Why iteratees are hard to understand

by Edward Z. Yang

There are two primary reasons why the low-level implementations of iteratees, enumerators and enumeratees tend to be hard to understand: purely functional implementation and inversion of control. The strangeness of these features is further exacerbated by the fact that users are encouraged to think of iteratees as sinks, enumerators as sources, and enumeratees as transformers. This intuition works well for clients of iteratee libraries but confuses people interested in digging into the internals.

In this article, I’d like to explain the strangeness imposed by the purely functional implementation by comparing it to an implementation you might see in a traditional, imperative, object-oriented language. We’ll see that concepts which are obvious and easy in an imperative setting are less-obvious but only slightly harder in a purely functional setting.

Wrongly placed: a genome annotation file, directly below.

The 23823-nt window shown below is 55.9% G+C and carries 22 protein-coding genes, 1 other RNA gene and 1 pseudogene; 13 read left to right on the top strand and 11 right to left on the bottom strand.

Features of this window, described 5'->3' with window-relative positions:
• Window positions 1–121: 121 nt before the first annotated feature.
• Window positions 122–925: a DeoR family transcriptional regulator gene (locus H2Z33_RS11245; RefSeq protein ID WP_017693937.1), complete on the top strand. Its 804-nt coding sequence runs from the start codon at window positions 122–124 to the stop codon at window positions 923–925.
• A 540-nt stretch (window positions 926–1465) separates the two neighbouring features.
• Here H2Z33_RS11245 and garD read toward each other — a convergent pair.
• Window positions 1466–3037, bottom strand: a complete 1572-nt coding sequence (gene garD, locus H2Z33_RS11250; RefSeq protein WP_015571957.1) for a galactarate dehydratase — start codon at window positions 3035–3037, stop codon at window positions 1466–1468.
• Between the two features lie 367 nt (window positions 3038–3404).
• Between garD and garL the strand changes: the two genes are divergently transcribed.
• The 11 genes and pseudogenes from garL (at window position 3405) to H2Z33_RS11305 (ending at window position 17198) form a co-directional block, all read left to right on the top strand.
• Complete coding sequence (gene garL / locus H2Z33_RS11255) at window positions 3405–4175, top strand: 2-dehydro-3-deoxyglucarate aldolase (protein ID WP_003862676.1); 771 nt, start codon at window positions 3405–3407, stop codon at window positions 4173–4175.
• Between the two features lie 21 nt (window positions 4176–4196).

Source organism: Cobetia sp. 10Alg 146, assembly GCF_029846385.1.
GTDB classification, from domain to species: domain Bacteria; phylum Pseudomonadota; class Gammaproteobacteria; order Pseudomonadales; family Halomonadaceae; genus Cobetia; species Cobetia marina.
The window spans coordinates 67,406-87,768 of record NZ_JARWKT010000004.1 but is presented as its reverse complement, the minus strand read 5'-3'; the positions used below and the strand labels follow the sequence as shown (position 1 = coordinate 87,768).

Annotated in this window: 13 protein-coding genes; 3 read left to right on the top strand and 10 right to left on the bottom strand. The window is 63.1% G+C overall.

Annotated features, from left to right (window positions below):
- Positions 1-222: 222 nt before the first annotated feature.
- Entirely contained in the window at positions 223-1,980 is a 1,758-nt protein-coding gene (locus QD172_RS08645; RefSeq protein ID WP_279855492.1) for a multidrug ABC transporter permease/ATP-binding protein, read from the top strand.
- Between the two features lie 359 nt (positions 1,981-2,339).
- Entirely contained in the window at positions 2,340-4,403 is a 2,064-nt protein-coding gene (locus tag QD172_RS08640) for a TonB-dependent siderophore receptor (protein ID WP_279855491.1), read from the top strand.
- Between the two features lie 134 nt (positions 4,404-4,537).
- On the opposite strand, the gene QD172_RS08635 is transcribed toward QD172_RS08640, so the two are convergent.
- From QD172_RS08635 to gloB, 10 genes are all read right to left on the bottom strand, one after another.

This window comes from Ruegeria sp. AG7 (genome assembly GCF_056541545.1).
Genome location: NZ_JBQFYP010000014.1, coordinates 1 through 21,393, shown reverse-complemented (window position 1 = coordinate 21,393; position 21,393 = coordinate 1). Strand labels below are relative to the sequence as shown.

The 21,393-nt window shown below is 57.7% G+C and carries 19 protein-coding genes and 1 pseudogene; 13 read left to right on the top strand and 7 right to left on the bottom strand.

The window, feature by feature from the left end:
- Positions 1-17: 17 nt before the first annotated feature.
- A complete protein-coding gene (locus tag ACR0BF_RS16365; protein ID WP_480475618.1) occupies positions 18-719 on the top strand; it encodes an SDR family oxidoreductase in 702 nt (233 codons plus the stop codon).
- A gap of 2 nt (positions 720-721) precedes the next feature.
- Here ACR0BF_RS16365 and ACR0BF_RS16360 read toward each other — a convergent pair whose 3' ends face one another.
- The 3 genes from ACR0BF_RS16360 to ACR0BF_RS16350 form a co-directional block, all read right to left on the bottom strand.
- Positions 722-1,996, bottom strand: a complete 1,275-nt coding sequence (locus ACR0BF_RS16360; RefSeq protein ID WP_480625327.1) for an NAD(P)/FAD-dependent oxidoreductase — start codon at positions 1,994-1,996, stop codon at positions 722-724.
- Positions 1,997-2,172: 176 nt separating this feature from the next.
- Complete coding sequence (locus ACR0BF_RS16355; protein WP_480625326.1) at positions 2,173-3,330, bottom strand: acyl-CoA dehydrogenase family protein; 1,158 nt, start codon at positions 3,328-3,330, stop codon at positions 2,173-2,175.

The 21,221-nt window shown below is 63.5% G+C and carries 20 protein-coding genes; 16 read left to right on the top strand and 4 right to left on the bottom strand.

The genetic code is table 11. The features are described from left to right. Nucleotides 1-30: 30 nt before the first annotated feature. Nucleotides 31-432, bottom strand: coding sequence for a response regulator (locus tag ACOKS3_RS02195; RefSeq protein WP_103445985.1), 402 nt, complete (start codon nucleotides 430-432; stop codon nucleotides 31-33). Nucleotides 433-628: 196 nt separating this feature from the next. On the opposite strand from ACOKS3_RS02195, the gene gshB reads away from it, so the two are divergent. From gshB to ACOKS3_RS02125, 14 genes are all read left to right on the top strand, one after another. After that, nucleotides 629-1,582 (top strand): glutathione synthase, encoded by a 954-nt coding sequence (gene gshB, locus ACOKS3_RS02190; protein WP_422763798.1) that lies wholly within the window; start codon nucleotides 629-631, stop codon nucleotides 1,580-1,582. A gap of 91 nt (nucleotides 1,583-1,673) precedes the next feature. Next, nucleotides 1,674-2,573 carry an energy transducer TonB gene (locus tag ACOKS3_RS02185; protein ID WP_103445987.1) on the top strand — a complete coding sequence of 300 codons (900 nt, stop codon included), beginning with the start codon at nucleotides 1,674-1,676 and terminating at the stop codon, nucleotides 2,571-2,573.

Types

The following discussion uses nomenclature from the enumerator library, since at the time of the writing it seems to be the most popular implementation of iteratees currently in use.

The fundamental entity behind an iteratee is the Step. The usual intuition is that is represents the “state” of an iteratee, which is either done or waiting for more input. But we’ve cautioned against excessive reliance on metaphors, so let’s look at the types instead:

data Step a b = Continue (Stream a -> m (Step a b)) | Yield b
type Iteratee     a b =                  m (Step a b)
type Enumerator   a b = Step a b ->      m (Step a b)
type Enumeratee o a b = Step a b -> Step o (Step a b)

I have made some extremely important simplifications from the enumerator library, most of important of which is explicitly writing out the Step data type where we would have seen an Iteratee instead and making Enumeratee a pure function. The goal of the next three sections is to explain what each of these type signatures means; we’ll do this by analogy to the imperative equivalents of iteratees. The imperative programs should feel intuitive to most programmers, and the hope is that the pure encoding should only be a hop away from there.